This case is an excerpt from Three Teaching Case Studies of Accidents in Nuclear Energy Development in Japan
Author: Hiroshi Iino
Kanazawa Institute of Technology, Japan
Presented at the OEC International Conference on Ethics in Engineering and Computer Science, March 1999
On December 8, 1995, a prototype fast breeder reactor, Monju, located in Tsuruga City, 350km west of Tokyo, was operating at 40% power. The Power Reactor and Nuclear Fuel Development Corp (PNC), a government controlled organization, operated this reactor. At 19:47 high temperature liquid sodium coolant at one of the three secondary heat exchangers started leaking through a broken thermometer sheath (designed by IH Company, OD: 10mm, ID: 4mm, Length: 150mm) on the piping and it ignited on contact with air. As shown in Fig. 1, the primary heat exchangers are designed to take heat out of the core of the reactor to the secondary heat exchangers, which then transfer the heat to steam generators for power. Because of this design, it was a simple fire caused by the leakage of chemically reactive but non-radioactive sodium coolant. But due to the delay in shutting down of the reactor, 640kg of the sodium leaked in 3 hours and caused some unexpected damage by the fire and chemical reactions to the surrounding structure.
The sheath was found to have been broken by following design errors such as,
- The sharp cut edge design of the sheath as shown in Fig. 2, which caused stress concentration and breakage,
- Neglect of newly established mechanical design analysis of vibration of the sheath parallel to the sodium flow and
- The IH company's failure to consider the fact that liquid sodium is 120 times more heat conductive than water and to use the another contractor's (the H company's) better and simpler design for those of the primary heat exchangers. See Fig. 3.
The PNC had been always asked by neighbors as well as anti-nuclear organizations whether their nuclear reactors are absolutely safe. They felt constrained to reply "yes" under the circumstances. Under these conditions, the initial cover up of hiding the videotapes taken at the site and of showing them after editing and the PNC's delay (of about one hour) in informing the neighboring community agencies of the accident ignited a fierce protest by the public.
This example teaches the students following lessons:
Influence of quality of engineering works
The small design errors in the cheap component which may come from lack of competence and care of designers in the IH Company and JNC as the user, caused the accident
The cover up of the video tapes and delay in informing others of the accident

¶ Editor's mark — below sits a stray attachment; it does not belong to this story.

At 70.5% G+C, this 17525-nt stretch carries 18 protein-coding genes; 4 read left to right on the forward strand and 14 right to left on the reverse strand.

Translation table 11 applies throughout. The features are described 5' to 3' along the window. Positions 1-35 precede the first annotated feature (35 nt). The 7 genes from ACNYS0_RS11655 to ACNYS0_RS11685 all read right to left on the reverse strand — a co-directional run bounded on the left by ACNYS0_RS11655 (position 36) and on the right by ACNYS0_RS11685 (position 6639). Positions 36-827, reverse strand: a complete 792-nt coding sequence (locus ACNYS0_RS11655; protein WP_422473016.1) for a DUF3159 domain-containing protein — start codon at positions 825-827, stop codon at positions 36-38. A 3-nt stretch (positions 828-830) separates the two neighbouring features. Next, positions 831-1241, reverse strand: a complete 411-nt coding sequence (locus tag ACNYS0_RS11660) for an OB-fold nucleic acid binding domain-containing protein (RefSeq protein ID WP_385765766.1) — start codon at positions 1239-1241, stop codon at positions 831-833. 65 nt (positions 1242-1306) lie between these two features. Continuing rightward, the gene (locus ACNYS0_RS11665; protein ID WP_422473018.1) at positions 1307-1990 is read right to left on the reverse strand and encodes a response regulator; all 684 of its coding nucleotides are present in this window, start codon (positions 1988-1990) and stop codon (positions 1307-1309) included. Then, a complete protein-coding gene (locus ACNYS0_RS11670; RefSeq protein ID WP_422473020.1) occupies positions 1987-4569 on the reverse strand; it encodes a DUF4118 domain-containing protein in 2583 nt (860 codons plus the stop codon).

The cover up decision was made by managers including ex-engineers. When I asked our students in the class if they do the same under the situations, one-third of them said they might although they think it is a very stupid act. The delay of informing the accidents is mainly due to lack of the system oversight and to the bureaucracy within the JNC organization. These caused loss of public trust in general and have delayed the several tens of billion dollar project at least 6 years, although the government wants to resume the project as soon as possible.
Importance of professional work in accidents
The manuals to handle this kind of the accident were not made although they had some for other types of sodium coolant leakage. Manuals are necessary and useful especially in simple operation. But in accidents like this, which no one had expected and which are generally much more complex than those anticipated in manuals, professional judgments are much more important and necessary. In this case, the air conditioners, which had not been shut down, continued to supply fresh air to the fire.
Learning from past experience
The earlier experimental fast breeder reactor, Joyo, which was designed based on practical experiences by the engineers of previous generation, had not had any serious sodium leak accident for 18years since its start of the operation in1977. Most of these engineers, however, were retired or moved to other job as time passed. New generation of engineers might have thought it easy to handle. This is the problem of transferring and learning engineering experience and skills between generations.
Responsibility of managers (ex-engineers) to the public
Engineers know "nothing is absolutely safe". But sometimes political pressure forces managers to say yes to the public on the absolute safety question. But the more realistic question form the public is that the engineers make a maximum professional effort to eliminate the safety hazard. Engineers should have realized the responsibility of clarifying the situation. After a long discussion on the safety including the following two accidents, the Committee of the Nuclear Safety Commission in Japan formally declared in "The White Paper 2000 on Safety of Nuclear Energy (in Japanese)" approved on March 27, 2001 that "none can say nuclear energy is absolutely safe".
*Refer to JNC's detailed technical explanation in English of Monju and the accident at http://www.jnc.go.jp/zmonju/mjweb/index.htm
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Author: Hiroshi Iino